“he aha e kūʻai ai ma keʻano paris”

to find at least 8 people sittlng around a work table making/learning how to make feather leis. Evidently, it’s not a matter of stringing these feathers together but it is an “art”. The 8 or so learning this art are future judges for the upcoming Ms Hawaii pageant and were there to learn “some” Hawaiian culture…. I got to meet another hula kumu who’s name was Lanakila… Go figure. Talented man who is also a teacher at Mid Pacific Institute. He was taught hula by Kumu Robert Cazimero I am told. Both talented men. I am impressed.
excellent resource. anthropological, sociological, definitions and actions and ways of thinking, of Hawai’ian people before and since contact with Europeans and others. my mother, my extended family, are not as embedded in traditional culture in some ways, I am not kamaiina (local island born and raised) but do recognize this. perhaps this is the way of all local cultures, and I only romanticize this. my heritage is important to me…
Ua huli ʻia ma ka lā 31 o ʻOkakopa, ka lā i koho ʻia ka ʻike maka ʻia ʻana nō o ka mahina puāhilo ma Hawaiʻi, a ua ʻike maka ʻia. Ma muli o ka ʻike maka ʻia ʻana, e koho ʻia ʻo Hilo nō ia pō. (Akā ua ʻike ʻia paha ma ka ʻohe nānā ma ka lā 30 o ʻOkakopa)
We visited on Valentine’s day so the restaurant was serving a special menu. I got a really delicious pork tenderloin with mashed potatoes and sweet potatoes. All the dinners came with fresh salad and dessert. My husband got a pasta dish that was so substantial…More
Pili ka ‘āina a me ke kanaka Hawai‘i. ‘A‘ole hiki ke hemo ka pilina, no ka mea, pa‘a mau ka ‘āina a me ke kanaka i ka mo‘okū‘auhau ho‘okahi. A hoʻoikaika ʻia kēia pilina ʻohana ma o ka hoʻopaʻanaʻau ʻana a me ka haʻi ʻana i ka moʻokūʻauhau.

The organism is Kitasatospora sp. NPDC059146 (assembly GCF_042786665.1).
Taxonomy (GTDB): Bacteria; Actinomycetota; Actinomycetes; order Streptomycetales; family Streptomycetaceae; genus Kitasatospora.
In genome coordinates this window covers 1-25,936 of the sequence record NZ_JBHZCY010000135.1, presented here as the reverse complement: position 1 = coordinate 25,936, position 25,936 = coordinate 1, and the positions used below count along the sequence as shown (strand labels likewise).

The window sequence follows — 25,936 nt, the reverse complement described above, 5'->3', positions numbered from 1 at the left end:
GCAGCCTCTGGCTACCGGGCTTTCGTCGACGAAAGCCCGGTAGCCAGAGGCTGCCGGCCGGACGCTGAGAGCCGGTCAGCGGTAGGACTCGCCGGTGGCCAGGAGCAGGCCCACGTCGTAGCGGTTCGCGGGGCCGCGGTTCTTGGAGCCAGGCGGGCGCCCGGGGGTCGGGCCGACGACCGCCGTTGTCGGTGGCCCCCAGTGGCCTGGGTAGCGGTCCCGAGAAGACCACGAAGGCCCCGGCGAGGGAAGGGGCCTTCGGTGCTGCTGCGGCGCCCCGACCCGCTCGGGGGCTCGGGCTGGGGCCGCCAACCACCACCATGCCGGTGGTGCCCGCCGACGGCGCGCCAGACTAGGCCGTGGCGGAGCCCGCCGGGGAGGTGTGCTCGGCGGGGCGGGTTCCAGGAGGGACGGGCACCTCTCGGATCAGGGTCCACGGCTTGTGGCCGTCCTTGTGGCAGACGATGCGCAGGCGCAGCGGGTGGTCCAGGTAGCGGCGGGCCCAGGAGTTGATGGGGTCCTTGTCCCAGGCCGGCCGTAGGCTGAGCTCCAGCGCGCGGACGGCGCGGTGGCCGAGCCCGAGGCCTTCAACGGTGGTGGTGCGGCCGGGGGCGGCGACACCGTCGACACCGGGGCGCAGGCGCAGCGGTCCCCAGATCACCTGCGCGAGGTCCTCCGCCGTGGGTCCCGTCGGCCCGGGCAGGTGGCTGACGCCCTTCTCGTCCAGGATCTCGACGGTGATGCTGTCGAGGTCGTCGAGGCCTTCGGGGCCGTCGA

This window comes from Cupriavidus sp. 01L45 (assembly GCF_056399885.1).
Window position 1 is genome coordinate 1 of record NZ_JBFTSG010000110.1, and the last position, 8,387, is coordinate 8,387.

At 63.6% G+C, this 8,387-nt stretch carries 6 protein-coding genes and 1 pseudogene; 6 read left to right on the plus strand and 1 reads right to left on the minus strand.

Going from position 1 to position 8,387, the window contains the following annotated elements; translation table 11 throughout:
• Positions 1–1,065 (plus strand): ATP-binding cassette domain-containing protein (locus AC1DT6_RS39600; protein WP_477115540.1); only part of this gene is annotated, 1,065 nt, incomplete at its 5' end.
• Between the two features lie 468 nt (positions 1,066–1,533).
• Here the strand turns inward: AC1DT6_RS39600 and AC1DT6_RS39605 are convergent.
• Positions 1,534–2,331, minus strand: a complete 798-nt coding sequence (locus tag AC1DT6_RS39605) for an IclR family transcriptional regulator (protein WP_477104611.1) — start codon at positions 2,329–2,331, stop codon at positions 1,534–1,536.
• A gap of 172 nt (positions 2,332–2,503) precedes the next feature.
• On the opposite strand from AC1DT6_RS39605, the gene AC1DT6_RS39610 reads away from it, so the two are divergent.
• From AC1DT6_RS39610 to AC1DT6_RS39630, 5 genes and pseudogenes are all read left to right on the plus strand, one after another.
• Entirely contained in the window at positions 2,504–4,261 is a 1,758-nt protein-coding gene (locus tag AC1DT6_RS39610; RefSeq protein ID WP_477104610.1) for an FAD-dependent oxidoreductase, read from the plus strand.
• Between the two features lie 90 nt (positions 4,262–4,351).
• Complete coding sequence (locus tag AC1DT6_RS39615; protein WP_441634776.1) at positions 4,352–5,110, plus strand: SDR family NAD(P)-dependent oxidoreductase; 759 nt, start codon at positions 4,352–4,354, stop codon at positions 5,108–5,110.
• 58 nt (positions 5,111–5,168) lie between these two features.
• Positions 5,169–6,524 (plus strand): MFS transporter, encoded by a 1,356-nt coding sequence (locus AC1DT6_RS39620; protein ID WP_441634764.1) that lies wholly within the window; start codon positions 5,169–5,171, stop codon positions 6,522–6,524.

Welcome to nānā pono! This small corner of the world is concerned primarily with the breathtaking diversity of cultural constructions and expressions of personhood around the globe. In particular, we will focus on sex roles, gender norms, emotional display rules, socialization rituals and the embodied experience of integrating all of these disparate threads into the complex tapestry of personhood.
Now that the march is over, protesters have expressed that there is still much more to be done. Passionate individuals will continue their efforts to support human rights and strive for equality. To learn more about the Women’s March On Washington visit www.womensmarch.com or  http://womensmarchmaui.com for the Women’s March On Washington- Maui Style.
I ka ʻauinalā nei, ua hālāwai mākou no ka wā hope loa ma mua o ko mākou haʻalele ʻana no Iāpana a ua nui ʻino nō nā mea e nānā ai!  Ua hoʻomaka ka hālāwai ma ka hui kelekiʻi ʻana me Maya, kekahi o nā lālā ʻoluʻolu palena ʻole o ka ʻAha ʻAmelika-Iāpana no Wakinekona D.C.  Wehewehe maila ʻo ia no ia mea ʻo ka ʻAha ʻAmelika-Iāpana a ma kā lākou hana, pēlā nō no ka pili o ka papahana Tomodachi Scholars me kā lākou mau hana ʻē aʻe.  Ua hiki nō iā mākou ke haʻi iā ia i ko mākou mau manaʻo no ka huakaʻi, nā mea e ʻike ʻia ana nō paha a me nā mea e hana ʻia ana nō paha kekahi.
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Ch.27 p.145 para.7 sent.1 “Kali aku ʻoe a moe, e huli ana ke alo i lalo, ʻaʻole i moe, akā, i nānā aku ʻoe a i huli ke alo i luna, ua moe kā hoʻi, a laila, hele aku ʻoe. “Wait until he is asleep; should be turn his face down he is not asleep, but when you see him with the face turned up, he is really asleep;